A woman journo’s ordeal with a dot cab
A Woman journalist’s Ordeal With a Dot Cab. I called the police control room. One cop who picked up assured that he would speak to them and get back which never happened. When I called back on the same number (100), the cop asked me, “Ma\'am you know where you have called?” I was shocked and asked if wasn’t the police control room to which he said, \"Yes ma\'am. But this is not a police case, so we can\'t do much,” leaving me high and dry.
When you are in distress even cops don’t help you
I called the police control room. One cop who picked up assured that he would speak to them and get back which never happened. When I called back on the same number (100), the cop asked me, “Ma'am you know where you have called?” I was shocked and asked if wasn’t the police control room to which he said, "Yes ma'am. But this is not a police case, so we can't do much,” leaving me high and dry.
Cyberabad is not alienated to violence against women. The place has been a pivotal hub for multitude of rape cases and has registered an upward trend with nearly 400 additional cases being booked compared to previous years. In such a scenario, how safe are women of the city who rely on local cab services? On Friday evening, a journalist was stranded at Hitec City in the middle of the night for relying on a cab service that was verified by JustDial.com with a four-star rating.
Reshmi AR, the city-based journalist, went to attend an event at The Westin Hotel at Raheja Mindspace on Friday. She had called in the services for commuting to and fro.
“I booked the cabs by morning itself so that I can make it to the event hassle-free. They had also sent me a confirmation message informing me that the cabs were booked,” she said.
However, little did she know that what a roller coaster ride the day was going to be. The cab was scheduled to arrive at 4pm. But she did not receive intimation even 15 minutes past the cab's ETA (Estimated Time of Arrival). She called Dot Cabs again but was asked to wait for a while.
The cabbie finally showed up two hours late.
"I still went to attend the event muttering all the way not realising I will have to go through the same ordeal all over again," rues Reshmi.
The official assignment concluded by 9pm and the cab booking was for 10pm. To be on the safer side, she called the service and this is what she heard from the other side.
"Ma'am please wait while we track your information...ah yes, ma'am I have found it! (pause) Sorry ma'am no cabs are available."
Reshmi says, "I asked them how was I supposed to get back home which was miles away from where I was and demanded to know why they did not bother to inform the customer. The customer care executive then put me to his supervisor who was of little help. He apologised for the inconvenience saying, “We are very sorry for the inconvenience, please wait for some more time, we will try to arrange something.” He also added, “Ma'am, please hang up the phone and let me do my job!” I angrily hung up."
When a civilian is in distress, he or she would expect the police to help him out. In Reshmi's case, that too was a dead end.
"I called the police control room. One cop who picked up assured that he would speak to them and get back which never happened. When I called back on the same number (100), the cop asked me, “Ma'am you know where you have called?” I was shocked and asked if wasn’t the police control room to which he said, "Yes ma'am. But this is not a police case, so we can't do much,” leaving me high and dry," she fumed.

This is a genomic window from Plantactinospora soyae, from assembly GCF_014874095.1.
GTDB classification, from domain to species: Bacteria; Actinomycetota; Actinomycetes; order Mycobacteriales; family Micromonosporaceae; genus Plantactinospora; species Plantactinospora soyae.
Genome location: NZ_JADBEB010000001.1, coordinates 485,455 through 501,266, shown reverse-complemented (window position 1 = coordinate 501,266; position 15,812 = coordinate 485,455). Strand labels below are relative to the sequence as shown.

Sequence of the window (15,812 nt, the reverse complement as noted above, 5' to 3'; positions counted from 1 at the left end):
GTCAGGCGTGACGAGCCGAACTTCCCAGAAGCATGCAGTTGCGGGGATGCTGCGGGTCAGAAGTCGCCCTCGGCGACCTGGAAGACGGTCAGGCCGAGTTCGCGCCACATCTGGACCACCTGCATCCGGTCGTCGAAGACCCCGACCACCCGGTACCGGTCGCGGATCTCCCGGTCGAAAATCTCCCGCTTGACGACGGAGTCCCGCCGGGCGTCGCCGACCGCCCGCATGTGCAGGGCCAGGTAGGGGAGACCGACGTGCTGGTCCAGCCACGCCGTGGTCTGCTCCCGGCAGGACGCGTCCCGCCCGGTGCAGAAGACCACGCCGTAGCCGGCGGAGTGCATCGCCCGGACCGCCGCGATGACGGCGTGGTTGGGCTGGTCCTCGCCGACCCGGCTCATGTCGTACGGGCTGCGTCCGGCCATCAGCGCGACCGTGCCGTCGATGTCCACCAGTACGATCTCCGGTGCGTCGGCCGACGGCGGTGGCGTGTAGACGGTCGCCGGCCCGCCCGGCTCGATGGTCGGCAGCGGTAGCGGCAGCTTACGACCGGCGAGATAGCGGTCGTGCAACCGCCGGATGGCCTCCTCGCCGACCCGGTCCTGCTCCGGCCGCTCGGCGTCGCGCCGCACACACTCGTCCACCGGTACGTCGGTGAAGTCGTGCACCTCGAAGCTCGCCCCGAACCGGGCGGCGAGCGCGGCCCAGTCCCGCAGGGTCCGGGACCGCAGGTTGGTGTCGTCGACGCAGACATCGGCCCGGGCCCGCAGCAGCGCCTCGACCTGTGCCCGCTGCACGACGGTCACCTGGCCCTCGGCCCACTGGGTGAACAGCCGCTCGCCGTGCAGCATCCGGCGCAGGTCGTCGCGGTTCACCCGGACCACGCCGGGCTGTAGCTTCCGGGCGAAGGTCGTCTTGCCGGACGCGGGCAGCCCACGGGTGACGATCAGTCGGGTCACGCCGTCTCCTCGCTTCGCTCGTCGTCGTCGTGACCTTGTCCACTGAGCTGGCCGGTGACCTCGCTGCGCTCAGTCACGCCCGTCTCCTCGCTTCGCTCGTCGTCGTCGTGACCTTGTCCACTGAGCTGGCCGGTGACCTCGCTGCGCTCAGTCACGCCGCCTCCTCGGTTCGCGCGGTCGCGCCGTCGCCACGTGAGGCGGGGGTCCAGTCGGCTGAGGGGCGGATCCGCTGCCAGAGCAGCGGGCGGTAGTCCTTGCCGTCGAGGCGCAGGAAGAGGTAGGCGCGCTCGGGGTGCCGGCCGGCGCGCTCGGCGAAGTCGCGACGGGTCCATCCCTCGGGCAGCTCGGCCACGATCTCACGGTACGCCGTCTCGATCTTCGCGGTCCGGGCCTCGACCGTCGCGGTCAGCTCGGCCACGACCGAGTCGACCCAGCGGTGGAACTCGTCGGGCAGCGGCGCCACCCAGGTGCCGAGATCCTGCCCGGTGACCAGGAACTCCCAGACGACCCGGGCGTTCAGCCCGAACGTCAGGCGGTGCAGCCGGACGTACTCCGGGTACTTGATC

"Cab companies are not only insensitive but also indifferent towards customers, even women. They don't care about the consequences. Helpless customers have to bear the brunt of such irresponsible and careless attitude," said Reshmi, adding, "If a person relies on such services, one can't be sure of returning home in one piece or with dignity intact."
Reshmi's is not an isolated case. Another international journalist too faced a similar plight once. In the words of Stella Paul, “I had a bad experience with cab services too. I had booked one to go to the airport. They sent an entirely different cab - an independent cabbie who was apparently a friend of the cab service clerk who booked my call (a nexus within). And that guy changed the route midway... the rest is bad, bad memory. Luckily I reached the airport just in time in one piece.”
Some of the cabs are one of the most preferred options given by yellow pages. Reviews and ratings on websites could be deceptive. When you call telephone listings seeking options for a particular service, they send you a random list. These are the ones shortlisted by the prominent website and do not give you details of established and renowned ones for reasons known only to the web managers.
“It's good to cross check instead of going by fake reviews posted by the company,” shares Radesh Kumar, a techie.
According to him a preferable option is opting for a recognised company. When most private cab services began service in 2006, very few people gave top end companies a chance. Most thought it was too expensive, and would appeal only to a small sliver of the commuting market. But on the contrary, these are cheaper and more efficient and keep the professional level intact.
As many as 2,391 cases pertaining to crime against women were booked in 2013 when compared to 1,914 registered in 2012. Of them, 1,565 cases pertained to harassment, while 334 were related to outraging of modesty and 135 concerned with rapes. But still, whenever incidences happen, women take the blame, while our elected representatives (read Akhilesh Yadav) keep on saying, “You are safe, then what is the problem.”